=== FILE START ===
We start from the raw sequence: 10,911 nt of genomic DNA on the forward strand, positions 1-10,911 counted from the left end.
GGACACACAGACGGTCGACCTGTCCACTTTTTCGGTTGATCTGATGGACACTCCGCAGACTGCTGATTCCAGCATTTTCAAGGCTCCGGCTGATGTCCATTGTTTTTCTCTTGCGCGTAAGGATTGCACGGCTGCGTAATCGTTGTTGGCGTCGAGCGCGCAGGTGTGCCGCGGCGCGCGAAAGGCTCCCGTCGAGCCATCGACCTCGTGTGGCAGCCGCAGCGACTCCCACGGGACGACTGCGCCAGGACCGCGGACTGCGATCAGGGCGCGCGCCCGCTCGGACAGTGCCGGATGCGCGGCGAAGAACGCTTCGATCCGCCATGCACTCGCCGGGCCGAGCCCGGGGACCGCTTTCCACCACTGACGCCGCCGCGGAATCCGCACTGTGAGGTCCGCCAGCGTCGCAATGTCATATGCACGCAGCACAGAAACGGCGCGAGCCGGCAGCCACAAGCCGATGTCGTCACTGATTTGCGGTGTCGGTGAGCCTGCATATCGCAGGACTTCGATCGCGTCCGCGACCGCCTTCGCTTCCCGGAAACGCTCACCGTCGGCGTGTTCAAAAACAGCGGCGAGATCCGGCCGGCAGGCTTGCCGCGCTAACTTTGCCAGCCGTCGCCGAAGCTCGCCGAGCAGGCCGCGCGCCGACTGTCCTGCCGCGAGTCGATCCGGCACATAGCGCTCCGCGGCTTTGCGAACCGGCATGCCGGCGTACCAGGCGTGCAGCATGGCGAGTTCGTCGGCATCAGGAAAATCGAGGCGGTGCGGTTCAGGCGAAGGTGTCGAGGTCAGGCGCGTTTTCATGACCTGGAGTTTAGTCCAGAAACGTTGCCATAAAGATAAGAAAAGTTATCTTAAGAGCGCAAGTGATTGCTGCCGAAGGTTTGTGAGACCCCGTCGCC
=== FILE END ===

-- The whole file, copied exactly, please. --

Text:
We start from the raw sequence: 10,911 nt of genomic DNA on the forward strand, positions 1-10,911 counted from the left end.
GGACACACAGACGGTCGACCTGTCCACTTTTTCGGTTGATCTGATGGACACTCCGCAGACTGCTGATTCCAGCATTTTCAAGGCTCCGGCTGATGTCCATTGTTTTTCTCTTGCGCGTAAGGATTGCACGGCTGCGTAATCGTTGTTGGCGTCGAGCGCGCAGGTGTGCCGCGGCGCGCGAAAGGCTCCCGTCGAGCCATCGACCTCGTGTGGCAGCCGCAGCGACTCCCACGGGACGACTGCGCCAGGACCGCGGACTGCGATCAGGGCGCGCGCCCGCTCGGACAGTGCCGGATGCGCGGCGAAGAACGCTTCGATCCGCCATGCACTCGCCGGGCCGAGCCCGGGGACCGCTTTCCACCACTGACGCCGCCGCGGAATCCGCACTGTGAGGTCCGCCAGCGTCGCAATGTCATATGCACGCAGCACAGAAACGGCGCGAGCCGGCAGCCACAAGCCGATGTCGTCACTGATTTGCGGTGTCGGTGAGCCTGCATATCGCAGGACTTCGATCGCGTCCGCGACCGCCTTCGCTTCCCGGAAACGCTCACCGTCGGCGTGTTCAAAAACAGCGGCGAGATCCGGCCGGCAGGCTTGCCGCGCTAACTTTGCCAGCCGTCGCCGAAGCTCGCCGAGCAGGCCGCGCGCCGACTGTCCTGCCGCGAGTCGATCCGGCACATAGCGCTCCGCGGCTTTGCGAACCGGCATGCCGGCGTACCAGGCGTGCAGCATGGCGAGTTCGTCGGCATCAGGAAAATCGAGGCGGTGCGGTTCAGGCGAAGGTGTCGAGGTCAGGCGCGTTTTCATGACCTGGAGTTTAGTCCAGAAACGTTGCCATAAAGATAAGAAAAGTTATCTTAAGAGCGCAAGTGATTGCTGCCGAAGGTTTGTGAGACCCCGTCGCC